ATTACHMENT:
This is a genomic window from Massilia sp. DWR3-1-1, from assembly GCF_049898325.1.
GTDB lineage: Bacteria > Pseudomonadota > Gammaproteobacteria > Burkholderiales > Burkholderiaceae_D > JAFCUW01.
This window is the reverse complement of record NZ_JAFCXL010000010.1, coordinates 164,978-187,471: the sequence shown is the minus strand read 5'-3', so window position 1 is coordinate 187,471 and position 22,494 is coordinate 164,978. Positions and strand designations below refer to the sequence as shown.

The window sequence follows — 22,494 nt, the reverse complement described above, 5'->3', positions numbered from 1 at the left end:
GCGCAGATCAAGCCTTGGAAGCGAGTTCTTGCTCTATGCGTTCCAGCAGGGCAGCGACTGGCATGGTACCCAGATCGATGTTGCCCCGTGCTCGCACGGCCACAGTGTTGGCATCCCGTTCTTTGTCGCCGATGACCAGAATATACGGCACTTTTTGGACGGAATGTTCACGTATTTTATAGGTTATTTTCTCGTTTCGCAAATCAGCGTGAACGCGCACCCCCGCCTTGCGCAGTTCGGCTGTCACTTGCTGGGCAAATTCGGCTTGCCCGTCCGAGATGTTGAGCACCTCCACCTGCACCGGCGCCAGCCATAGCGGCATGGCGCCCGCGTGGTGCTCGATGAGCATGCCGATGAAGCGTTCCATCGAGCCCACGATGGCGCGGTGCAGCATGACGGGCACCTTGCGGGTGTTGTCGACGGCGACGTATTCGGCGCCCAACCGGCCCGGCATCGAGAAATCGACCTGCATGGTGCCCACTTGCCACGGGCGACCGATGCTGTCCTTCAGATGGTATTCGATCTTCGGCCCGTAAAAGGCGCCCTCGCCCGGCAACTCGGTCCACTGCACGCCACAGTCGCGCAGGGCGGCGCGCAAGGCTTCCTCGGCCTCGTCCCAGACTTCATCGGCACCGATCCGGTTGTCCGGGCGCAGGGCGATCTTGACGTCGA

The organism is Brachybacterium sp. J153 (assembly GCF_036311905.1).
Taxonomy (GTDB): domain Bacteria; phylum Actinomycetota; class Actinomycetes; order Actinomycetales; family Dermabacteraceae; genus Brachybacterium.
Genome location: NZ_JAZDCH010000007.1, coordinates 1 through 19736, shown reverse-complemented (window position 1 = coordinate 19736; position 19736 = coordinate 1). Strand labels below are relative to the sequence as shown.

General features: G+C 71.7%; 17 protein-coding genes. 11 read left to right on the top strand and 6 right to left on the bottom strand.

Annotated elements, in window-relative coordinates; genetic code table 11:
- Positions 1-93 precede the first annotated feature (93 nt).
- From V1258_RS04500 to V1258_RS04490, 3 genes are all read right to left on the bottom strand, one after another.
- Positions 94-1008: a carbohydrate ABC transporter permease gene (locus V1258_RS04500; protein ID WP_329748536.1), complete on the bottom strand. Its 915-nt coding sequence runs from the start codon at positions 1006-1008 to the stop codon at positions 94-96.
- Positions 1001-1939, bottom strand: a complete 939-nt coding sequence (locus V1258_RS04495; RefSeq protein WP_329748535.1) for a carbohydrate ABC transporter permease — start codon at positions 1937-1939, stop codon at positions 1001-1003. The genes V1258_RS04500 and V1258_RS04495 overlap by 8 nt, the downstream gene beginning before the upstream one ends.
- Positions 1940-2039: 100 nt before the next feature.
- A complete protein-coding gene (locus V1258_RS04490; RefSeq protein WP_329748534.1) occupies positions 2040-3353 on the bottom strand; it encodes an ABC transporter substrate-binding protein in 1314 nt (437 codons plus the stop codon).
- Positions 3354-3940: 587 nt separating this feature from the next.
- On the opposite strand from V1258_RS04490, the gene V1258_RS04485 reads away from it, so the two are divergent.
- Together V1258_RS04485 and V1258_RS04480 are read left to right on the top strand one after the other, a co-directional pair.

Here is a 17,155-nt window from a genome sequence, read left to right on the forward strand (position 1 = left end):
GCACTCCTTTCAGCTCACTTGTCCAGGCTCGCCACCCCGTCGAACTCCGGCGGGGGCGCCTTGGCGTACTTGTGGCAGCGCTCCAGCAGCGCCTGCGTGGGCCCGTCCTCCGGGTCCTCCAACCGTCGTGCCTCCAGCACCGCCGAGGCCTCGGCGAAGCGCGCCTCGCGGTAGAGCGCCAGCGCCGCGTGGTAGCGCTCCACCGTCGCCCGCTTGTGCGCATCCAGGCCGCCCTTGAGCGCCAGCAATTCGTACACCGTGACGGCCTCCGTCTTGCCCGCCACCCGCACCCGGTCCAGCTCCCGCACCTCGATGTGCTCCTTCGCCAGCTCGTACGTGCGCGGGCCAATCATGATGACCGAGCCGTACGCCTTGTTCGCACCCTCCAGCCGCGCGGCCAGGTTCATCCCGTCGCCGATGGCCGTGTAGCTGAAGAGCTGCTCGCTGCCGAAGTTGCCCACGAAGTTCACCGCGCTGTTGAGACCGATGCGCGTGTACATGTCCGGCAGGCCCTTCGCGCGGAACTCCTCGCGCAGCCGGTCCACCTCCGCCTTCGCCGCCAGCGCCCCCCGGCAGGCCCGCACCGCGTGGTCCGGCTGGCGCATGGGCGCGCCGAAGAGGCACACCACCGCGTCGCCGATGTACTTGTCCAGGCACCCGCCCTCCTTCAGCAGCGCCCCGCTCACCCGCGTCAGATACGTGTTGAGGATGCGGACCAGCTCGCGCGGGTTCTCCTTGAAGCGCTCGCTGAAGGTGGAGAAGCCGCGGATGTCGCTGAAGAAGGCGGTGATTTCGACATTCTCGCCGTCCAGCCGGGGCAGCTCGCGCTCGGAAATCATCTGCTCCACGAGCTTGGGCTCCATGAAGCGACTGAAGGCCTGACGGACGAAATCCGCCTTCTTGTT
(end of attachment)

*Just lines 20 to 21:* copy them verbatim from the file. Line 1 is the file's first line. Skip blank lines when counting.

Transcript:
Here is a 17,155-nt window from a genome sequence, read left to right on the forward strand (position 1 = left end):
GCACTCCTTTCAGCTCACTTGTCCAGGCTCGCCACCCCGTCGAACTCCGGCGGGGGCGCCTTGGCGTACTTGTGGCAGCGCTCCAGCAGCGCCTGCGTGGGCCCGTCCTCCGGGTCCTCCAACCGTCGTGCCTCCAGCACCGCCGAGGCCTCGGCGAAGCGCGCCTCGCGGTAGAGCGCCAGCGCCGCGTGGTAGCGCTCCACCGTCGCCCGCTTGTGCGCATCCAGGCCGCCCTTGAGCGCCAGCAATTCGTACACCGTGACGGCCTCCGTCTTGCCCGCCACCCGCACCCGGTCCAGCTCCCGCACCTCGATGTGCTCCTTCGCCAGCTCGTACGTGCGCGGGCCAATCATGATGACCGAGCCGTACGCCTTGTTCGCACCCTCCAGCCGCGCGGCCAGGTTCATCCCGTCGCCGATGGCCGTGTAGCTGAAGAGCTGCTCGCTGCCGAAGTTGCCCACGAAGTTCACCGCGCTGTTGAGACCGATGCGCGTGTACATGTCCGGCAGGCCCTTCGCGCGGAACTCCTCGCGCAGCCGGTCCACCTCCGCCTTCGCCGCCAGCGCCCCCCGGCAGGCCCGCACCGCGTGGTCCGGCTGGCGCATGGGCGCGCCGAAGAGGCACACCACCGCGTCGCCGATGTACTTGTCCAGGCACCCGCCCTCCTTCAGCAGCGCCCCGCTCACCCGCGTCAGATACGTGTTGAGGATGCGGACCAGCTCGCGCGGGTTCTCCTTGAAGCGCTCGCTGAAGGTGGAGAAGCCGCGGATGTCGCTGAAGAAGGCGGTGATTTCGACATTCTCGCCGTCCAGCCGGGGCAGCTCGCGCTCGGAAATCATCTGCTCCACGAGCTTGGGCTCCATGAAGCGACTGAAGGCCTGACGGACGAAATCCGCCTTCTTGTT